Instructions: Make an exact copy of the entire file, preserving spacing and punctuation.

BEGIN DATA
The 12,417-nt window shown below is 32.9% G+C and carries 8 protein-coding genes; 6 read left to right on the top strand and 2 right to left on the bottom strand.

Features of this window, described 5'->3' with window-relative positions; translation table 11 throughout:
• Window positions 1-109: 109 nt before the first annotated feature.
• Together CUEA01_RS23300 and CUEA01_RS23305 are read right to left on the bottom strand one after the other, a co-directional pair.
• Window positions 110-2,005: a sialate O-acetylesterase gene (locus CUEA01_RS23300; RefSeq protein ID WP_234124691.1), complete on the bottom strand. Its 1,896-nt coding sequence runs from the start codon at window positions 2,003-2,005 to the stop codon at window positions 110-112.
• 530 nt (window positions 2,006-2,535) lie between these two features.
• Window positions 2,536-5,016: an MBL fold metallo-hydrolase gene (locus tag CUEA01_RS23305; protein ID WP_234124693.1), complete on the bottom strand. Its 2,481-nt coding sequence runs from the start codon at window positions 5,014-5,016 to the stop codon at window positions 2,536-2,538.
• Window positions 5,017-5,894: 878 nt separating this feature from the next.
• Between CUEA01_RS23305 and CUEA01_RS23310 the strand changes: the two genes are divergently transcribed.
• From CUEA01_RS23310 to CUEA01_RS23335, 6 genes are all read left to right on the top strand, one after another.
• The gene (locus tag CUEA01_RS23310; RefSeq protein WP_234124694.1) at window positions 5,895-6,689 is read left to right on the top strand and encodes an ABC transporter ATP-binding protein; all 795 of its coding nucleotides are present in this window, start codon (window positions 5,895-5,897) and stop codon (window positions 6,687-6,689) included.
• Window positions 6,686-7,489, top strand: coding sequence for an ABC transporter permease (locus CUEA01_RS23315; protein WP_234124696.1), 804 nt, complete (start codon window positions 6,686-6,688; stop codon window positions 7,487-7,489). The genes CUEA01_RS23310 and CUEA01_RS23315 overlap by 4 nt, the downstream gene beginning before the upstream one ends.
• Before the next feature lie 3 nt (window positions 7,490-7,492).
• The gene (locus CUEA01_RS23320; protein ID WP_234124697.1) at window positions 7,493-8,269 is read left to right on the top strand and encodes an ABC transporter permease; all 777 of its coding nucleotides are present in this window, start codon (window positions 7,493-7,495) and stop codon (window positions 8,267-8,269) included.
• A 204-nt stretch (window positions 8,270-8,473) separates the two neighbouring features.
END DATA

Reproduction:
The 12,417-nt window shown below is 32.9% G+C and carries 8 protein-coding genes; 6 read left to right on the top strand and 2 right to left on the bottom strand.

Features of this window, described 5'->3' with window-relative positions; translation table 11 throughout:
• Window positions 1-109: 109 nt before the first annotated feature.
• Together CUEA01_RS23300 and CUEA01_RS23305 are read right to left on the bottom strand one after the other, a co-directional pair.
• Window positions 110-2,005: a sialate O-acetylesterase gene (locus CUEA01_RS23300; RefSeq protein ID WP_234124691.1), complete on the bottom strand. Its 1,896-nt coding sequence runs from the start codon at window positions 2,003-2,005 to the stop codon at window positions 110-112.
• 530 nt (window positions 2,006-2,535) lie between these two features.
• Window positions 2,536-5,016: an MBL fold metallo-hydrolase gene (locus tag CUEA01_RS23305; protein ID WP_234124693.1), complete on the bottom strand. Its 2,481-nt coding sequence runs from the start codon at window positions 5,014-5,016 to the stop codon at window positions 2,536-2,538.
• Window positions 5,017-5,894: 878 nt separating this feature from the next.
• Between CUEA01_RS23305 and CUEA01_RS23310 the strand changes: the two genes are divergently transcribed.
• From CUEA01_RS23310 to CUEA01_RS23335, 6 genes are all read left to right on the top strand, one after another.
• The gene (locus tag CUEA01_RS23310; RefSeq protein WP_234124694.1) at window positions 5,895-6,689 is read left to right on the top strand and encodes an ABC transporter ATP-binding protein; all 795 of its coding nucleotides are present in this window, start codon (window positions 5,895-5,897) and stop codon (window positions 6,687-6,689) included.
• Window positions 6,686-7,489, top strand: coding sequence for an ABC transporter permease (locus CUEA01_RS23315; protein WP_234124696.1), 804 nt, complete (start codon window positions 6,686-6,688; stop codon window positions 7,487-7,489). The genes CUEA01_RS23310 and CUEA01_RS23315 overlap by 4 nt, the downstream gene beginning before the upstream one ends.
• Before the next feature lie 3 nt (window positions 7,490-7,492).
• The gene (locus CUEA01_RS23320; protein ID WP_234124697.1) at window positions 7,493-8,269 is read left to right on the top strand and encodes an ABC transporter permease; all 777 of its coding nucleotides are present in this window, start codon (window positions 7,493-7,495) and stop codon (window positions 8,267-8,269) included.
• A 204-nt stretch (window positions 8,270-8,473) separates the two neighbouring features.